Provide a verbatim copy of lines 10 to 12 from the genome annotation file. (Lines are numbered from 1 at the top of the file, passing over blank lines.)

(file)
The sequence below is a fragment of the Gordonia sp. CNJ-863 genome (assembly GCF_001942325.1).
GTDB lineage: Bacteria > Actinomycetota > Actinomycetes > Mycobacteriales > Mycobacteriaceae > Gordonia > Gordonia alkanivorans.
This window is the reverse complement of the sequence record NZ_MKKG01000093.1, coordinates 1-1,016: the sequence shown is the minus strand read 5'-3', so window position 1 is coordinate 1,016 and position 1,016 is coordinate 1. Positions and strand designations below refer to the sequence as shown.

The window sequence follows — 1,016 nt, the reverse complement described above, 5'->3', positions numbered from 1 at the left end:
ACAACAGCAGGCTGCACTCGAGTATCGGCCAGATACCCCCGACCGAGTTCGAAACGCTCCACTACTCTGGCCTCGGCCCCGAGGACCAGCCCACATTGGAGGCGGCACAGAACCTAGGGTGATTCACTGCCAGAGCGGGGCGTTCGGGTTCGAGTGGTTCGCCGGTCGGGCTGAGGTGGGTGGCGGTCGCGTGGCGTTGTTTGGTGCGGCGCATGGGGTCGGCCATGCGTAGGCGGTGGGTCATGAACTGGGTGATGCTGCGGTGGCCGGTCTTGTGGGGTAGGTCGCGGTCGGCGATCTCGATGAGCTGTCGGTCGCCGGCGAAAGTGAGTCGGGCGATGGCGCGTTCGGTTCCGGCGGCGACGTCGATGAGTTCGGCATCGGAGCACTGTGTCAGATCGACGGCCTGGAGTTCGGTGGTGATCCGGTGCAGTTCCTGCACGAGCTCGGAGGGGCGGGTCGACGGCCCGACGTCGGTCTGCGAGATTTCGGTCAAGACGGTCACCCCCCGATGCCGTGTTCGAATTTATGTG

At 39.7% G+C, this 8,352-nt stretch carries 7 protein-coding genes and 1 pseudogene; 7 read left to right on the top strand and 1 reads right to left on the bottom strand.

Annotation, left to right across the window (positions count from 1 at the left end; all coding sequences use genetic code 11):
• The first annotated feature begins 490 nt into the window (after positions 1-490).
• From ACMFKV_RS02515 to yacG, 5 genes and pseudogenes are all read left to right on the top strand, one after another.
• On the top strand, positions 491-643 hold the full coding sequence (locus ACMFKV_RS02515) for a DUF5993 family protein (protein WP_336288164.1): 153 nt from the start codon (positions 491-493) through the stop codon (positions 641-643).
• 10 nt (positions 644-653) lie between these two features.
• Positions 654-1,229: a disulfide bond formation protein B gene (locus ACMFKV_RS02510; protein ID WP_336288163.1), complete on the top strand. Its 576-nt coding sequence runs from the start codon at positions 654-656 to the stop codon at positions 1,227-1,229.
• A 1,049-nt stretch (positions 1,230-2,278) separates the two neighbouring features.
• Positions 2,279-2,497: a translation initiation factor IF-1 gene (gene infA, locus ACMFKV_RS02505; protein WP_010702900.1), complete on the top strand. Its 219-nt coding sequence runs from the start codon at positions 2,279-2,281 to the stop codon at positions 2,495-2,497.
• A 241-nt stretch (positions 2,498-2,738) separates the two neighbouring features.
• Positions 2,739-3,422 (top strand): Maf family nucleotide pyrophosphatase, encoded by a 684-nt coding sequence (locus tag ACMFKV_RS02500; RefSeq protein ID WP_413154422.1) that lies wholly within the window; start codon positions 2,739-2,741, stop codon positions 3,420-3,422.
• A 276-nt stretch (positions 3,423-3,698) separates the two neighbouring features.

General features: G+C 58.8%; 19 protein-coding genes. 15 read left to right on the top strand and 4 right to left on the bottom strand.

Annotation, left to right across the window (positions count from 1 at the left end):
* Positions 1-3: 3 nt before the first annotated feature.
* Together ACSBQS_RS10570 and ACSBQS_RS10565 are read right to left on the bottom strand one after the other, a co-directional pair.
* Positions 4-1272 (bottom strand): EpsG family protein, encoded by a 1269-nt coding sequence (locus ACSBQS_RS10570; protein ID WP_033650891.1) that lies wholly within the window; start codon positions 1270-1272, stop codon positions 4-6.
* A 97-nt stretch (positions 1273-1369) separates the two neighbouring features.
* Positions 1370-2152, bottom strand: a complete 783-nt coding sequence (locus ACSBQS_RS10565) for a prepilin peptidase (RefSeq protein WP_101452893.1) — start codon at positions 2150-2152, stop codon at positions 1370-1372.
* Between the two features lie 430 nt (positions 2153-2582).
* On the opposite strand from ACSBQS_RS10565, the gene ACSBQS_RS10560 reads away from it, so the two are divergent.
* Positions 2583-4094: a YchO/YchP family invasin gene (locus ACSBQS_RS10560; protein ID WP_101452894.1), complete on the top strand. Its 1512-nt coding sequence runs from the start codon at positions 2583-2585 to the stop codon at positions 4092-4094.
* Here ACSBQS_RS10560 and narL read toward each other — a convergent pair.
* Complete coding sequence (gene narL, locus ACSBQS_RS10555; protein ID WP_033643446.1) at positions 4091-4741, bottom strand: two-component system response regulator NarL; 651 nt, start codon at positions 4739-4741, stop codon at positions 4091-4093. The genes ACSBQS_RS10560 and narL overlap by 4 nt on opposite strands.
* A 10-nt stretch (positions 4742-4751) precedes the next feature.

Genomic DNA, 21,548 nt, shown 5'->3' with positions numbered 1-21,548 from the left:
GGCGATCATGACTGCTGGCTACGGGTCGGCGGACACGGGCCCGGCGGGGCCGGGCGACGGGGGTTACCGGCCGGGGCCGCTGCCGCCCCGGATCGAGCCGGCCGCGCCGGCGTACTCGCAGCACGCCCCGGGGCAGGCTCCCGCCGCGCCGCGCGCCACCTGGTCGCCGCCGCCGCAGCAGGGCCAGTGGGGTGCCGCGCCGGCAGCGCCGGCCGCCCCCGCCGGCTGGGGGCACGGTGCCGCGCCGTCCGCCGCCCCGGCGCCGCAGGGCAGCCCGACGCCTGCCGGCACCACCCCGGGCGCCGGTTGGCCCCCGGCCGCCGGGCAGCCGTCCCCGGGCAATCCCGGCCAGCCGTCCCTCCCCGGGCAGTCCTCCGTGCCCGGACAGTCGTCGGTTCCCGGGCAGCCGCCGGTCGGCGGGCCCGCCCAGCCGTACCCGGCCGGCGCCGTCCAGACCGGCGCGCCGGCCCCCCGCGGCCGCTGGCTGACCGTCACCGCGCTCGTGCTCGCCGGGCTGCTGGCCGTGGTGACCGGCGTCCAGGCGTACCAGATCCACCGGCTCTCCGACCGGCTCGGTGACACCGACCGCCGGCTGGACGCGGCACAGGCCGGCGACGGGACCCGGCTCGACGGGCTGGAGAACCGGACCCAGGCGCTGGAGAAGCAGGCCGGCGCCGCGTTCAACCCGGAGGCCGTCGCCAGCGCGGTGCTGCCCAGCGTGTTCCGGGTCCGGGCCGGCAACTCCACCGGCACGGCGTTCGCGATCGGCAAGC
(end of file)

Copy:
• On the top strand, positions 491-643 hold the full coding sequence (locus ACMFKV_RS02515) for a DUF5993 family protein (protein WP_336288164.1): 153 nt from the start codon (positions 491-493) through the stop codon (positions 641-643).
• 10 nt (positions 644-653) lie between these two features.
• Positions 654-1,229: a disulfide bond formation protein B gene (locus ACMFKV_RS02510; protein ID WP_336288163.1), complete on the top strand. Its 576-nt coding sequence runs from the start codon at positions 654-656 to the stop codon at positions 1,227-1,229.